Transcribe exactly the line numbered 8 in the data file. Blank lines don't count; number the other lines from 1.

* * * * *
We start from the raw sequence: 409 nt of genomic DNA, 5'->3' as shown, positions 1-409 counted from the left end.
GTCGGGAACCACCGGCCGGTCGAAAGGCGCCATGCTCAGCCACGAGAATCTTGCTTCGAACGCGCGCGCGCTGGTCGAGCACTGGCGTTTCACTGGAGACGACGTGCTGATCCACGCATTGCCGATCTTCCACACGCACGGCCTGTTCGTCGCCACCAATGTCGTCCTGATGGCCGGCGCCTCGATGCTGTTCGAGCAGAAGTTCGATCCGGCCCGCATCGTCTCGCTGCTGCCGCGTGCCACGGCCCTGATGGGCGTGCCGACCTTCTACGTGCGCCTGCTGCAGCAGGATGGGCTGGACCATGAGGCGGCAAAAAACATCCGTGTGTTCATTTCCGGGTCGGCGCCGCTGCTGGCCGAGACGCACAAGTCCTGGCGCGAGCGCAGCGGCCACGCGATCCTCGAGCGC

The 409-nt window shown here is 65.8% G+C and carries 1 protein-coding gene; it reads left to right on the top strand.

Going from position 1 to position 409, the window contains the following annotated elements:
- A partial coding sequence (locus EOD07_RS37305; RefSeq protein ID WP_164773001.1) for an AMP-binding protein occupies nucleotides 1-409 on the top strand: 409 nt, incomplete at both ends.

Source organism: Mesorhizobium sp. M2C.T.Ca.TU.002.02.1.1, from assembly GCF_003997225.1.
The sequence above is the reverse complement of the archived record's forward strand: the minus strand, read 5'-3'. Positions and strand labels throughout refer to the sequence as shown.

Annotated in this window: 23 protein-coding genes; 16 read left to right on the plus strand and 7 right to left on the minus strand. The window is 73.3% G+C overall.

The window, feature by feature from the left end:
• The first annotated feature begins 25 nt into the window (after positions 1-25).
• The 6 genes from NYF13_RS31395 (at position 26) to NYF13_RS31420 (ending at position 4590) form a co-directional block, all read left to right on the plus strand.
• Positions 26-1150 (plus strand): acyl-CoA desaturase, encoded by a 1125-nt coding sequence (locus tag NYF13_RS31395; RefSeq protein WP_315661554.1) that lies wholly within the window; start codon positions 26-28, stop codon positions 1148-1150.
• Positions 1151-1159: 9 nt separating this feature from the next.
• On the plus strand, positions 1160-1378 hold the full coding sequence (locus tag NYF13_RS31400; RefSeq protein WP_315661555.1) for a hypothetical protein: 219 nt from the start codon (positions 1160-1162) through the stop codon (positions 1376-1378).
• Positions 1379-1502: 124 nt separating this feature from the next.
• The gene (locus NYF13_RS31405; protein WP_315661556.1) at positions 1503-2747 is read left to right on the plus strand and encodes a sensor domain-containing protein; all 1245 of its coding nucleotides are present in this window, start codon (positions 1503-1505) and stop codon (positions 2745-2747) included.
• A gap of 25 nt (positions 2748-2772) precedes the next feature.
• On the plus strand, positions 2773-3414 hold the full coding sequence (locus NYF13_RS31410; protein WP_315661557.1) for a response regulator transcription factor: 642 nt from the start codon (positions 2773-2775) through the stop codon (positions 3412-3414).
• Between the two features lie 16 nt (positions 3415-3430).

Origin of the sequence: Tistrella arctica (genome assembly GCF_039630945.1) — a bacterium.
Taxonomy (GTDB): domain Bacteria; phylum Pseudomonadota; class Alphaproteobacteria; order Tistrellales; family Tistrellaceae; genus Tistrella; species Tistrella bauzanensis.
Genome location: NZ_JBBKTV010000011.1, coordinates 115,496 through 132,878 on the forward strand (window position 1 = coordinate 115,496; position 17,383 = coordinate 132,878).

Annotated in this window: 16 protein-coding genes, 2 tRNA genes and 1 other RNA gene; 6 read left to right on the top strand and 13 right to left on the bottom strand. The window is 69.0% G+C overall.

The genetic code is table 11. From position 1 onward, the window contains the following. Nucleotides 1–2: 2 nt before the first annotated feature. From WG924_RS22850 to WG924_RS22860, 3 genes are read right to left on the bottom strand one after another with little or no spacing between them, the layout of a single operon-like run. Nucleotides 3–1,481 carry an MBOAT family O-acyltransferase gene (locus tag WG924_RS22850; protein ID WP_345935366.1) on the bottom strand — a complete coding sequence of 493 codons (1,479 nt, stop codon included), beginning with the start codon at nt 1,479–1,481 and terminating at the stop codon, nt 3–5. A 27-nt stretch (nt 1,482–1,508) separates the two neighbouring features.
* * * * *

Annotated in this window: 23 protein-coding genes; 16 read left to right on the plus strand and 7 right to left on the minus strand. The window is 73.3% G+C overall.